WENR, March 2015: Middle East
Internationally Mobile Students from the Region Increasingly Likely to Choose the U.S.
Since 2000, the number of students from the Middle East and North Africa has more than tripled, according to data from the Institute of International Education’s Open Doors report.
Much of the growth has been driven by booming enrollments from Saudi Arabia, with generous funding from the King Abdullah Scholarship program. Saudi Arabia currently has one of the fastest-growing student populations in the U.S., sending nearly 54,000 students to the country during the 2013-2014 school year. In the 2000-2001 school year by comparison, there were just over 5,000 Saudis studying in the U.S. Also in 2013-2014, the number of North African and Middle Eastern students coming to the States grew by 20 percent.
Despite the benefits of coming to the U.S., the experience can still be incredibly daunting for Middle Eastern students, many of whom may worry about safety, stereotypes and cultural differences, among other issues. With reports of intimidation aimed at Muslims at U.S. colleges and the recent shooting of three Muslims near the University of North Carolina—Chapel Hill, students from the region may be understandably concerned about how they will be treated while in the U.S.
– US News & World Report
February 18, 2015
Egyptian Government Announces Plans to Develop as a Regional Education Hub
Egypt is planning a fourfold increase in the enrollment of international students from Arab and African countries over the next three years – from 53,000 to 200,000 international students, according to a new international student recruitment strategy approved by the Supreme Council of Universities – the body responsible for the planning, coordination and supervision of universities in Egypt – in January.
Egypt currently hosts 4 percent of the global share of mobile students, according to the Global Flow of Tertiary-level Students initiative of the UNESCO Institute for Statistics. To grow Egypt’s share of international students, the strategy will focus on developing plans and activities to improve the country’s international and regional higher education profile and on enhancing teaching, research and residence infrastructure on campuses.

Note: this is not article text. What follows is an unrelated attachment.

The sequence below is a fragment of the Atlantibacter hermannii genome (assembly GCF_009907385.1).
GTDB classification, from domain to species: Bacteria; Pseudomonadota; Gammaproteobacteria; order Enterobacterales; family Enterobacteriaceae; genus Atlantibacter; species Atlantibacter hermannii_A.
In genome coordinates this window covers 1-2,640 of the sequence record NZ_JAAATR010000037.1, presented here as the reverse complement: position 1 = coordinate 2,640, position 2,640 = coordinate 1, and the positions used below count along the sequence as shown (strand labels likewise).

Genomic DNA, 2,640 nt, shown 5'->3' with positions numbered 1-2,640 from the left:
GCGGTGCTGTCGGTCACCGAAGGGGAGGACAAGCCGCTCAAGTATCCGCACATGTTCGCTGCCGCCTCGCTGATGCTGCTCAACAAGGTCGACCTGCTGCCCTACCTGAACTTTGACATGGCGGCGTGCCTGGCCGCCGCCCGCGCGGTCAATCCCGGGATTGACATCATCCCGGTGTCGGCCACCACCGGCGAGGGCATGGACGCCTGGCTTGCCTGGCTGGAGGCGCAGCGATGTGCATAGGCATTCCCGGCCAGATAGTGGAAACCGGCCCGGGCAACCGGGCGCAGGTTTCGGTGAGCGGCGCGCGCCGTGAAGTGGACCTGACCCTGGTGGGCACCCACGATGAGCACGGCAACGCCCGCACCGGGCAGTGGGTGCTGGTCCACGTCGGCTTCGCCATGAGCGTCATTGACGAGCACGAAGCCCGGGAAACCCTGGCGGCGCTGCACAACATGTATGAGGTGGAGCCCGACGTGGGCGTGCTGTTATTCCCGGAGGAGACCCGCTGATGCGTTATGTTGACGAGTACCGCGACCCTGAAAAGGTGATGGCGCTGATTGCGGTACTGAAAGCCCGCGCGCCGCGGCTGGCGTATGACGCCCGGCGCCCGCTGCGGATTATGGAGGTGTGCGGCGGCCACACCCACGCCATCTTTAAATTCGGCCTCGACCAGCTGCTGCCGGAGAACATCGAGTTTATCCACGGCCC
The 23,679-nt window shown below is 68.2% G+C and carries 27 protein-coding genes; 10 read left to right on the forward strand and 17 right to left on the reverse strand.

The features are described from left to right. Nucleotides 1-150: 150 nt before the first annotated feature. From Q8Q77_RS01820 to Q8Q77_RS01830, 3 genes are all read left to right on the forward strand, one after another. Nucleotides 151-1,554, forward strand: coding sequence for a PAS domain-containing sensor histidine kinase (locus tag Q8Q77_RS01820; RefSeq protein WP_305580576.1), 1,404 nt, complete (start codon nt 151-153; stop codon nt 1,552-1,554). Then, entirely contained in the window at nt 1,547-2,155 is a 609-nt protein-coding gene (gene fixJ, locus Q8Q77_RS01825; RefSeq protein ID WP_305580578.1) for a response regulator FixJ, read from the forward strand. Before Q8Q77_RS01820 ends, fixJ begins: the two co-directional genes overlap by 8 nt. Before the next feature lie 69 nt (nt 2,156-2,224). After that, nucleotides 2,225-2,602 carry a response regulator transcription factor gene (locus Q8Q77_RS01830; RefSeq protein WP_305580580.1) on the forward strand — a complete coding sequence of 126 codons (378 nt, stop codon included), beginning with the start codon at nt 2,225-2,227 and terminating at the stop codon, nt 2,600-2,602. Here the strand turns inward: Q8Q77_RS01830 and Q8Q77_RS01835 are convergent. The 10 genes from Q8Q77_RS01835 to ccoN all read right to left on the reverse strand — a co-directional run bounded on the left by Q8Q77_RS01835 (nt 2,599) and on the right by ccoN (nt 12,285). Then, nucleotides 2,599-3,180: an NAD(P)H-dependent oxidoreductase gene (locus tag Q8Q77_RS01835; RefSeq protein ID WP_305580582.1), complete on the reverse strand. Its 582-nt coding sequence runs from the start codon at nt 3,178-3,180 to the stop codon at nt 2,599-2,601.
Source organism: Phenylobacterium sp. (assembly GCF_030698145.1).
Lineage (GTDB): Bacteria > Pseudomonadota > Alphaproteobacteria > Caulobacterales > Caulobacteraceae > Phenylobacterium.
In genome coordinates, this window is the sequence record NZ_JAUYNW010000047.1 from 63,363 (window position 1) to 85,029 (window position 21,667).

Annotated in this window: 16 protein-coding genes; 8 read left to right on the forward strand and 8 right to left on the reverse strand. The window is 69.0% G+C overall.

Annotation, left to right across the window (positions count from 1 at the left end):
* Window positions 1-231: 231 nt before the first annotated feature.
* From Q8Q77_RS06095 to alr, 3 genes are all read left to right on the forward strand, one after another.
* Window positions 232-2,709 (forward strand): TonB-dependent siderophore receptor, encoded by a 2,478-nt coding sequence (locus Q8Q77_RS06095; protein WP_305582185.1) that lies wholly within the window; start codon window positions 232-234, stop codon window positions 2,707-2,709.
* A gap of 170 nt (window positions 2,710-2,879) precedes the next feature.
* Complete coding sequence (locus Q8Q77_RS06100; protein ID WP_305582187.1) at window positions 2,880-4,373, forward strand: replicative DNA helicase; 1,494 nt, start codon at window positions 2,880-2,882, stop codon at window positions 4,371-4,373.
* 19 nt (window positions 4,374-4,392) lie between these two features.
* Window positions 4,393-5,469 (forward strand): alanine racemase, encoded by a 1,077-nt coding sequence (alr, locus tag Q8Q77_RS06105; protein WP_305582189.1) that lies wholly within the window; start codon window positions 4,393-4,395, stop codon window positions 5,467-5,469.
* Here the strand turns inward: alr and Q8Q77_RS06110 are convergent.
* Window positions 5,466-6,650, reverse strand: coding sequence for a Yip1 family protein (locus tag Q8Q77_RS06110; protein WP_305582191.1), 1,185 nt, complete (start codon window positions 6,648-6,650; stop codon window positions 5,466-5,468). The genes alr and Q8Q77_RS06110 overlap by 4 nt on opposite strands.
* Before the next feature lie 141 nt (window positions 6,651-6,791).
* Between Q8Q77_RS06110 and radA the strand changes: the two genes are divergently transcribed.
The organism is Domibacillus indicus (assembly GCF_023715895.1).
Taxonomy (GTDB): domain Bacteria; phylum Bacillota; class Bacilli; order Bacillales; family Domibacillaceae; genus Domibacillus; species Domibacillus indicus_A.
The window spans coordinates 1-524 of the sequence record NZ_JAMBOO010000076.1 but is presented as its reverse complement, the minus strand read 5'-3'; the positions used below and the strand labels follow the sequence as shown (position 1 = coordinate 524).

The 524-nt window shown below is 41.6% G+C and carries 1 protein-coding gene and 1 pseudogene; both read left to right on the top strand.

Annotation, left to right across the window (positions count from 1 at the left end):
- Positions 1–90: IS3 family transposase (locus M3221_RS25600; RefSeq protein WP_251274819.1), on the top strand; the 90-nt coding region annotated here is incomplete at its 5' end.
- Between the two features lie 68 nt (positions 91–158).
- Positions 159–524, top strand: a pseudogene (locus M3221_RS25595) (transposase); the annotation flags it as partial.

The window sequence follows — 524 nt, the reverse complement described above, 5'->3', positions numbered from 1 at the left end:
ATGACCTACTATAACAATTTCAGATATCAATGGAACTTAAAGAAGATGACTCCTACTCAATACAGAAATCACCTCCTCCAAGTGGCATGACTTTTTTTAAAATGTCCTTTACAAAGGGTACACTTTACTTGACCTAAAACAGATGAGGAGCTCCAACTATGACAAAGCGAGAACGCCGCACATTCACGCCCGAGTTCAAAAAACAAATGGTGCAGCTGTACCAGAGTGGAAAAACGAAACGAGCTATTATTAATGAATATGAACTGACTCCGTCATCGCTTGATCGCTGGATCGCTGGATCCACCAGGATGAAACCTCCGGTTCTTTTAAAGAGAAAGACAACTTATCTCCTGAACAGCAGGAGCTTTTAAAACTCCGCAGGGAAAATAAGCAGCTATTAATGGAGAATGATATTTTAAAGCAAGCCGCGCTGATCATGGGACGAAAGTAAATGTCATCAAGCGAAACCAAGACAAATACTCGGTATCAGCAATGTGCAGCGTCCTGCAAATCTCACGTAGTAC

The strategy will focus on attracting students from neighboring countries by focusing on high-need research areas and expanding collaborations and partnerships with regional research centers and higher education institutions. Low travel and tuition costs and cultural familiarity will be selling points under the plan, which also emphasizes the need to secure scholarship agreements and student exchange initiatives.
Egypt has eight universities among the top 50 Arab universities, according to the 2014 QS Arab Region University Rankings. However, political instability and campus unrest could pose a threat to the plans.
– University World News
January 30, 2014
U.S. University to Help Develop New Law School in Qatar
Chicago’s Northwestern University is advising Hamad bin Khalifa University (HBKU) on the creation of its new graduate-level law school in Qatar’s Education City. Northwestern will advise HBKU on curriculum development and faculty hiring for the new law school, which plans to award an American-style, three-year J.D. degree.
The school will open in the fall of 2015 in Education City, a 2,500-acre campus located on the western edge of Doha. The new law program will be the first of its kind in the Middle East. Northwestern University School of Law will serve a key advisory role. Clinton W. Francis, a professor at Northwestern University School of Law, will serve as the interim dean and, with assistance from key members of the Northwestern Law faculty, will help to guide the development of the school’s curriculum, hiring staff and faculty and serving as an advisor to HBKU officials.
Since 2008, Northwestern has offered undergraduate degree programs in journalism and communication at Education City. Northwestern University in Qatar (NU-Q) graduates have gone on to become reporters and editors at media outlets in the Middle East and communications professionals in government and private industry, as well as to create their own media production firms, according to a Northwestern news release.
– Northwestern news release
February 23, 2015